index_transient If set to 'true', this field instructs Cacti not to stop attempting to Graph an index if it disappears from the host cache as a result of a re-index. This setting is for indexes that come and go, for example PPPoE statitics or user statistics which appear when a user log's in, but disappear a few hours after the connection is terminated.
index_order_type For sorting purposes, specify whether the index is numeric or alphanumeric. numeric: The indexes in this script query are to be sorted numerically (ie. 1,2,3,10,20,31) alphabetic: The indexes in this script query are to be sorted alphabetically (1,10,2,20,3,31).
index_title_format Specify the title format to use when representing an index to the user. Any input field name can be used as a variable if enclosed in pipes (|). The variable |chosen_order_field| will be substituted with the field chosen by Cacti to index off of (see index_order above).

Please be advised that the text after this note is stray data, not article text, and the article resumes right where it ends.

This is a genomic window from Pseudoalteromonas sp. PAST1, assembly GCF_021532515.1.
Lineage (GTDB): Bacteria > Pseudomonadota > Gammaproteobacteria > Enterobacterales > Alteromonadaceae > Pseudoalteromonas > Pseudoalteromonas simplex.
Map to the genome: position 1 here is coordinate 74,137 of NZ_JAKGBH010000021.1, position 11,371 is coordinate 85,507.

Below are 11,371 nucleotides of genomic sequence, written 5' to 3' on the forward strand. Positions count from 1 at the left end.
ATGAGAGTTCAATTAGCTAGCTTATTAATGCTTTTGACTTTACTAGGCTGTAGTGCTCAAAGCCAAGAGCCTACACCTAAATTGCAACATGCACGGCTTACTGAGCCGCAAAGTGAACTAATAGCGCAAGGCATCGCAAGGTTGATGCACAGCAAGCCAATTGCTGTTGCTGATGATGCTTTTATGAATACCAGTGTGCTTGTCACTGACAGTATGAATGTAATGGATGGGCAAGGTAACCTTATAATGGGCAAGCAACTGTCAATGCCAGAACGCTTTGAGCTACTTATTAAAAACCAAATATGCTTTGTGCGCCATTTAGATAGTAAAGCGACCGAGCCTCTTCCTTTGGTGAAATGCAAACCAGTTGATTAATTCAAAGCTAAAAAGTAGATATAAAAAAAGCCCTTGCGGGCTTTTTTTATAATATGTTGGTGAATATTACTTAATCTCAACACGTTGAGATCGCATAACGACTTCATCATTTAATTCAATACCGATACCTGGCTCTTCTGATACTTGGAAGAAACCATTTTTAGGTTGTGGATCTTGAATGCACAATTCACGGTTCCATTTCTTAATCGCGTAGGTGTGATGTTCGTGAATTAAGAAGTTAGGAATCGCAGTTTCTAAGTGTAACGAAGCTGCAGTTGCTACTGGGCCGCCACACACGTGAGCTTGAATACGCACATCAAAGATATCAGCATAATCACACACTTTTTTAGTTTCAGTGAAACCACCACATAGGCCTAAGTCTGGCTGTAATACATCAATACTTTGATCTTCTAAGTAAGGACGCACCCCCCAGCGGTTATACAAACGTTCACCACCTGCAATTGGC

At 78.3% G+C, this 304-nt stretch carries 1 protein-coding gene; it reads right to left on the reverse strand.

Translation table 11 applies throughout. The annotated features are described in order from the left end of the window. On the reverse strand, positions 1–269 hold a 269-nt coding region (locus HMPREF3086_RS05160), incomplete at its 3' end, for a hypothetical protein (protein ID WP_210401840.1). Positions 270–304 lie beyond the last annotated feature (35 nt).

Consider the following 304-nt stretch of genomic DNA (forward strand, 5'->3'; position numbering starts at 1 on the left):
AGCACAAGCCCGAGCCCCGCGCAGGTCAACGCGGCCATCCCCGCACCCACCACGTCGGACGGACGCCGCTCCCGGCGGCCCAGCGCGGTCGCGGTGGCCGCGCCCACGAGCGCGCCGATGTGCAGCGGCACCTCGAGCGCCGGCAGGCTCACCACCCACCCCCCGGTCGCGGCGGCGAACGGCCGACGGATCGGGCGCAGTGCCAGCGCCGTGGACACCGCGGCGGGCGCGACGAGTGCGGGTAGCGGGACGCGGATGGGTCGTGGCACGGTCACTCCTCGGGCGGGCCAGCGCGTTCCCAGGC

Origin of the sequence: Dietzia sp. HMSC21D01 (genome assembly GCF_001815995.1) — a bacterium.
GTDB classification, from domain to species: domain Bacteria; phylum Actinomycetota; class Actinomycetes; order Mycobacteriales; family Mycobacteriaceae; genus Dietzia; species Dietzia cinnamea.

Table 12-6. Script Query XML Field Settings

Each field contained within the Script Query must be defined under the field tag as show in the example above. In addition, each defined field in the Script Query must have a unique name given to it. Do not use spaces or any non-alphanumeric characters, this name must be identifiable within Cacti.

Field Description
name Here you can specify a "friendly name" for the field. This name will be used by Cacti to help the user identify this field.
direction input: Input values are the "known" values that you will use to derive the output values, this is where the "query" part of script query comes in. When you create a graph based on a script query, Cacti will prompt you to choose the input value to base the graph on. output: Output values are "unknown" values that are returned from the script. A script query may return multiple statistics for a single index. For instance, a single partition could return free disk space, total disk space, fragmentation percentage, etc. A rule of thumb is that input fields contain semi-static data that is not graphable, while the output fields contain the data that will be graphed.